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The Very High Hurdles

It’s true that the polls mean Romney’s religion is a legitimate news angle for political and religion reporters, but I think there might be something to Kurtz’s criticism. Sure, Romney faces some hurdles because of his religion. But at this point in the race, most of those polls are meaningless — imagine what a similar poll would have indicated about John Kennedy’s prospects in 1959. ~Mollie, GetReligion

But this is quite wrong.  Not only do we have reason to believe that the poll cited here is underreporting the level of anti-Mormonism among likely voters, but speculation has been focused heavily on whether Romney could somehow even manage to win the nomination of his own party because opposition to a Mormon candidate is so intense among evangelicals (Rasmussen claims 53% against).  In 1959, no one doubted that a Catholic could theoretically win the Democratic nomination, since ethnic Catholics made up a significant part of the party, they controlled party machinery in some states, and Al Smith had previously won the nomination (before going down to rather ignominious defeat in the general).  What fires the media coverage of Romney’s Mormonism (besides the relative novelty, unfamiliarity and potential for conflict, plus the “religion divides Republicans” angle) is the evidence that key voting blocs in his own party apparently cannot stand the idea of someone from his religion as President.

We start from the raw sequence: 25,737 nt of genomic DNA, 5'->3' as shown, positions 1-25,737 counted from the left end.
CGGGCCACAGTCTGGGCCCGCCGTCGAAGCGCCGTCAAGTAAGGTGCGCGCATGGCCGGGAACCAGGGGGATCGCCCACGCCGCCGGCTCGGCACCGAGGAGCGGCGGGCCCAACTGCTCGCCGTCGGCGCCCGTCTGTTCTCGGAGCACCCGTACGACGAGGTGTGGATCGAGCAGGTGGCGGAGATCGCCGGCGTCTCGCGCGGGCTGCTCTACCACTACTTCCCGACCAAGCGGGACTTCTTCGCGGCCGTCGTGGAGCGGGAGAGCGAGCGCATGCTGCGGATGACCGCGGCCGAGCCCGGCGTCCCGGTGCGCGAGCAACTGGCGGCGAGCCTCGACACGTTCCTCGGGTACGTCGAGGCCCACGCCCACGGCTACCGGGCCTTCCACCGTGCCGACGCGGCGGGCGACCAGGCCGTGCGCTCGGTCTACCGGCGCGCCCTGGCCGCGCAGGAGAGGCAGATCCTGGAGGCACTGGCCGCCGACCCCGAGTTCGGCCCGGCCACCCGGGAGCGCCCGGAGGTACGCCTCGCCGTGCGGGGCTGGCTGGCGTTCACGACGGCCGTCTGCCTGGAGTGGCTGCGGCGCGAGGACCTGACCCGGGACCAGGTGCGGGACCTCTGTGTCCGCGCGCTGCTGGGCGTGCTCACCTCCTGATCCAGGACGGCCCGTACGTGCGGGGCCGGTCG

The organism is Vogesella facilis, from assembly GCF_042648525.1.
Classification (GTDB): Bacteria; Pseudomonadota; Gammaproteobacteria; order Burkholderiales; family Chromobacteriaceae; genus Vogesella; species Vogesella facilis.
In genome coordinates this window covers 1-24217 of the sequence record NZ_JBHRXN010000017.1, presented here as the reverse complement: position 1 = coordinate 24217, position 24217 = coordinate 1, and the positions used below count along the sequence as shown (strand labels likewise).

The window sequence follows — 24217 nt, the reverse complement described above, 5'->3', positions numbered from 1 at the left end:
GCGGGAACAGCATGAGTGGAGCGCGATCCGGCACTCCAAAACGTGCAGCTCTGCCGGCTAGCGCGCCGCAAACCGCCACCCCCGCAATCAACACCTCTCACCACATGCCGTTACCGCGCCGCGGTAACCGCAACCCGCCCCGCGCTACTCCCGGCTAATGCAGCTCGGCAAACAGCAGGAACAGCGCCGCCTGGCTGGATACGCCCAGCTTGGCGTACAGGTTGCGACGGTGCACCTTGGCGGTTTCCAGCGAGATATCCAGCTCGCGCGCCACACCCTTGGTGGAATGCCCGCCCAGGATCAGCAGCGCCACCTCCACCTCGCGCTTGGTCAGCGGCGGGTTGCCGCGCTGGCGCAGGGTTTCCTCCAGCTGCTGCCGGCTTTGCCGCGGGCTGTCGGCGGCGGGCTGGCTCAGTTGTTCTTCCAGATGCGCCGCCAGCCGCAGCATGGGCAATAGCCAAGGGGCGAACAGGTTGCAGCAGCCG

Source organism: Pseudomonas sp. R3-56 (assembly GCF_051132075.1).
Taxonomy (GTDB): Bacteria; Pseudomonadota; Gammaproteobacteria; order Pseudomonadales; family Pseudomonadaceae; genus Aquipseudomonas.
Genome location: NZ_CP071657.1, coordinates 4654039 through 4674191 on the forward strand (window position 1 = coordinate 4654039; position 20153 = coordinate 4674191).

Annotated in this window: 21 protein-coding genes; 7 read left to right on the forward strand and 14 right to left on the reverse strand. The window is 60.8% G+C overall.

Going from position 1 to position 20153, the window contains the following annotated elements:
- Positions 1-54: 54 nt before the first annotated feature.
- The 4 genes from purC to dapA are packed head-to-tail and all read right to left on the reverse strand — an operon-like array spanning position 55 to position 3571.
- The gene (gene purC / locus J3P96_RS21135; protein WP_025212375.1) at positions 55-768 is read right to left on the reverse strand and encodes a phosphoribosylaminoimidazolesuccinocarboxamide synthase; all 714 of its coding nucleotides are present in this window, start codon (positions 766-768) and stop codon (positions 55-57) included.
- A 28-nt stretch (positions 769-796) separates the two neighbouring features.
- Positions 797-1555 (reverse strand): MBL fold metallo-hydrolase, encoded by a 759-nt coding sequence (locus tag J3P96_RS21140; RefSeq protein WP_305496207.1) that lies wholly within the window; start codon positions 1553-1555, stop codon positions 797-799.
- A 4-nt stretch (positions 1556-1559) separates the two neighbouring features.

Some hurdles?  Yes, I suppose Romney faces “some hurdles,” in the same way that Barack Obama has received “a little bit” of favourable media coverage.

about the author

Daniel Larison is a senior editor at TAC, where he also keeps a solo blog. He has been published in the New York Times Book Review, Dallas Morning News, World Politics Review, Politico Magazine, Orthodox Life, Front Porch Republic, The American Scene, and Culture11, and was a columnist for The Week. He holds a PhD in history from the University of Chicago, and resides in Lancaster, PA. Follow him on Twitter.

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